The standard account of Franklin's experiment is disputed by science historian Tom Tucker in 2003. According to Tucker, Franklin never performed the experiment, and the kite as described is incapable of performing its alleged role.
- Pierre Zweiacker (November 24, 2011). Sacrée foudre !: Ou la scandaleuse invention de Benjamin F (in French). Presses polytechniques et universitaires romandes. p. 165. ISBN 978-2-88074-943-9. Retrieved October 29, 2012.
- J. L. Heilbron (1979). Electricity in the 17th and 18th Centuries: A Study of Early Modern Physics. University of California Press. p. 351 note 32. ISBN 978-0-520-03478-5. Retrieved October 29, 2012.
- Jessica Riskin (December 15, 2002). Science in the Age of Sensibility: The Sentimental Empiricists of the French Enlightenment. University of Chicago Press. p. 101. ISBN 978-0-226-72078-4. Retrieved October 29, 2012.
- Vladimir A. Rakov; Martin A. Uman (January 8, 2007). Lightning: Physics and Effects. Cambridge University Press. p. 656. ISBN 978-0-521-03541-5. Retrieved October 29, 2012.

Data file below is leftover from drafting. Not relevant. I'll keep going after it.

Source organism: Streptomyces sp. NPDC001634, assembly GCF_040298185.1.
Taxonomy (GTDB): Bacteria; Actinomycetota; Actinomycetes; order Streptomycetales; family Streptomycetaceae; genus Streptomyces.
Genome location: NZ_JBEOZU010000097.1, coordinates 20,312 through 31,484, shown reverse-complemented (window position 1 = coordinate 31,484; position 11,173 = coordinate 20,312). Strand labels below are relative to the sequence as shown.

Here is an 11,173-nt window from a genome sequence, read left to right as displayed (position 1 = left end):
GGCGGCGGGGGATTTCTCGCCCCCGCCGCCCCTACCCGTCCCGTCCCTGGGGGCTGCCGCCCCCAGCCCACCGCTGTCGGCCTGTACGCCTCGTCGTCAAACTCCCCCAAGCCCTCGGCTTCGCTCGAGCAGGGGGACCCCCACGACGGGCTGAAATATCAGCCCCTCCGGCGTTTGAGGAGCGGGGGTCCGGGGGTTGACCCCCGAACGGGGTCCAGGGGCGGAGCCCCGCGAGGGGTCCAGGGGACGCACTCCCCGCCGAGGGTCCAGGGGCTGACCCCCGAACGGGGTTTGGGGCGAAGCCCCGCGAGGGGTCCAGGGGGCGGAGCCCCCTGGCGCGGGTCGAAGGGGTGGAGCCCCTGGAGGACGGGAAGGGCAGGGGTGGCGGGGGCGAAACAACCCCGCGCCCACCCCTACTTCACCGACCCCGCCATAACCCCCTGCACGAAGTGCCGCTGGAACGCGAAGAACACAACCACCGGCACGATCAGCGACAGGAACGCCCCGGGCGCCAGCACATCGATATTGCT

- National Archives, The Kite Experiment, 19 October 1752. Retrieved February 6, 2017
- Benjamin Franklin, "The Kite Experiment", printed in The Pennsylvania Gazette, October 19, 1752. In The Papers of Benjamin Franklin, The American Philosophical Society and Yale University; digital edition by The Packard Humanities Institute, Volume 4, page 360a. Retrieved February 6, 2017
- Historical Society, Benjamin Franklin History. Retrieved February 6, 2017
- Steven Johnson (2008) The Invention of Air, p. 39 ISBN 978-1-59448-401-8. Retrieved February 6, 2017
- "Franklin Discovered Electricity with Kite". Mythbusters. April 11, 2012. Retrieved July 30, 2016.
- Julian Rubin, Benjamin Franklin - Master of Electricity: The Kite Experiment and the Invention of the Lightning Rod (article about Franklin and the experiment). Retrieved February 6, 2017
- Bolt of Fate by Tom Tucker Public Affairs books 2003
- Robert Matthews, "Benjamin Franklin 'faked kite experiment' ", The Telegraph, June 1, 2003. (Accessed February 6, 2016)